Tel Aviv hosts first Israeli Cup in kayaking

Hapoel Tel Aviv members Yellin and Levkovic win men's and women's 1000m singles.

kayak 88 (photo credit: )
kayak 88
(photo credit: )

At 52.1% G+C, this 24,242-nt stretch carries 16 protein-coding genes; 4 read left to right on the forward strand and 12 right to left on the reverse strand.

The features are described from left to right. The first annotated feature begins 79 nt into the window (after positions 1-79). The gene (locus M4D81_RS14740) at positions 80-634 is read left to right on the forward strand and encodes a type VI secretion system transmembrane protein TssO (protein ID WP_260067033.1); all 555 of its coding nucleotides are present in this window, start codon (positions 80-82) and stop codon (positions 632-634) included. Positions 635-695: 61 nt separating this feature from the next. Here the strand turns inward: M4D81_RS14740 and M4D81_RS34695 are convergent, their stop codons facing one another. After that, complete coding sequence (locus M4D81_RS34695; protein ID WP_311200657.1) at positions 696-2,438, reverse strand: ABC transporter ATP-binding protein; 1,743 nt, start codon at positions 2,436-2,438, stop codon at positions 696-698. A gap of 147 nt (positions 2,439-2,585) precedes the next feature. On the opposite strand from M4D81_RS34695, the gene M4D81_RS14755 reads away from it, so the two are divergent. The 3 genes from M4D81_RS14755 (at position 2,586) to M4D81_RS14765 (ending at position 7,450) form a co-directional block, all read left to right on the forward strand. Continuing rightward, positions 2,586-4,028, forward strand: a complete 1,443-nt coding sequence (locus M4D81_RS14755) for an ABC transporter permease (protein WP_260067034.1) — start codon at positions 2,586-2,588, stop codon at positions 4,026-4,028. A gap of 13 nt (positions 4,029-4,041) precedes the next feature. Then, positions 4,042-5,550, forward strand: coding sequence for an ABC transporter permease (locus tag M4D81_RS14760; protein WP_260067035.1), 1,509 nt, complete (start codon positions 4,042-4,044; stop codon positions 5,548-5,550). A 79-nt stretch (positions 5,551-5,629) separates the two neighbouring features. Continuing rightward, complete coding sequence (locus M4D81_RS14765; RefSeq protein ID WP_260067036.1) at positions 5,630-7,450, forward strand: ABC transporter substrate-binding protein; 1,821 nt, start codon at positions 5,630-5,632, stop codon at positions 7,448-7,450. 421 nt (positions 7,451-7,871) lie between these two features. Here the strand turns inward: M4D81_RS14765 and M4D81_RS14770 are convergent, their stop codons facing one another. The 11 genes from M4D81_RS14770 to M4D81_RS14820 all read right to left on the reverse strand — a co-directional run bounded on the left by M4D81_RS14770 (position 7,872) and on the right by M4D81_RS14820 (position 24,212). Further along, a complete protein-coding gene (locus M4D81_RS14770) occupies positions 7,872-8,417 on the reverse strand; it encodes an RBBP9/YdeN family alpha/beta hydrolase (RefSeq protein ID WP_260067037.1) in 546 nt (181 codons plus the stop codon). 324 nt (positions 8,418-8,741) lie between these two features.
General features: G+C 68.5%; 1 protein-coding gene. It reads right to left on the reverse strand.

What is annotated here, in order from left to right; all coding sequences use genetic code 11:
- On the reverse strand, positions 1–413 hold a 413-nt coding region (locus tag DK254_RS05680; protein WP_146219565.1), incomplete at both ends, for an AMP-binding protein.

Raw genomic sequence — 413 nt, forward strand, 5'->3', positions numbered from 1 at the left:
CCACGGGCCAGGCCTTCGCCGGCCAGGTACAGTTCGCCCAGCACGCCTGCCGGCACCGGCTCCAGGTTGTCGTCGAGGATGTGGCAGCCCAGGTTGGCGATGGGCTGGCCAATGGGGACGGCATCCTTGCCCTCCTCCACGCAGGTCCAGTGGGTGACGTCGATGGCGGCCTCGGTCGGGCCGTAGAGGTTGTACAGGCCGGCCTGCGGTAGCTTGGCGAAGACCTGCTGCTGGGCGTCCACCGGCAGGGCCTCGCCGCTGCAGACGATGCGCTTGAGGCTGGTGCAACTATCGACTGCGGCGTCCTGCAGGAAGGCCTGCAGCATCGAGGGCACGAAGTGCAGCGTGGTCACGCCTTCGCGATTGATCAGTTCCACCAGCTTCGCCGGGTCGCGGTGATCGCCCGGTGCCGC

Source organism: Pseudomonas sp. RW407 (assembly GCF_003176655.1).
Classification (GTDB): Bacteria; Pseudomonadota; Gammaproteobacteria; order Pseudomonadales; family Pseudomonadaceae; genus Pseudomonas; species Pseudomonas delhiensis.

The first annual Israeli Cup in kayaking was a big event for Tel Aviv, according to the managing director of the Daniel Rowing Centre, which hosted Friday's competition. "It is important for sports and important for the city of Tel Aviv," said Eitan Gluzman. The event was held at the Daniel Rowing Centre on the Yarkon River, home of the Hapoel Tel Aviv team. The modern facility, which operates a large fleet of rowboats, kayaks and sea kayaks, was built in 2003 and named after Daniel Amichai, a rower who died in a car accident. The cup set somewhat of a precedent as Israeli kayaking competitions have traditionally been held at Lake Kinneret. "Israelis don't like to send their kids to participate [on the Yarkon] because there was an accident a few years ago where a bridge fell causing death, but it's good water," said Efrat Mishori, a member of the Emek Hayarden club, last month at the national kayaking championships in Tiberias. Friday's event itself was quite understated, as some of Israel's best kayakers, such as Michael Kolganov, were not present. A number of the adult heats had only one competitor rowing against the clock. While the day began with partial cloud cover and light winds, by noon winds were blowing away anything that wasn't held down, including scoresheets at the finish line. Partly due to the poor weather, no records were set at the event. Hapoel Tel Aviv members won both the men's and women's 1000m singles as Roei Yellin and Marina Levkovic took the golds. In the 500m women's singles, Adi Gafni of Hapoel Tel Aviv returned to the podium with a time of 2:06.43 following the tangle-up near the finish line in last month's national championships. Gafni was followed closely by Larissa Peisakhovitch of Emek Hayarden, with a time of 2:06.61. Along with the lack of some of Israel's best kayakers, few spectators were on hand, aside from athletes waiting for their heats along with their families.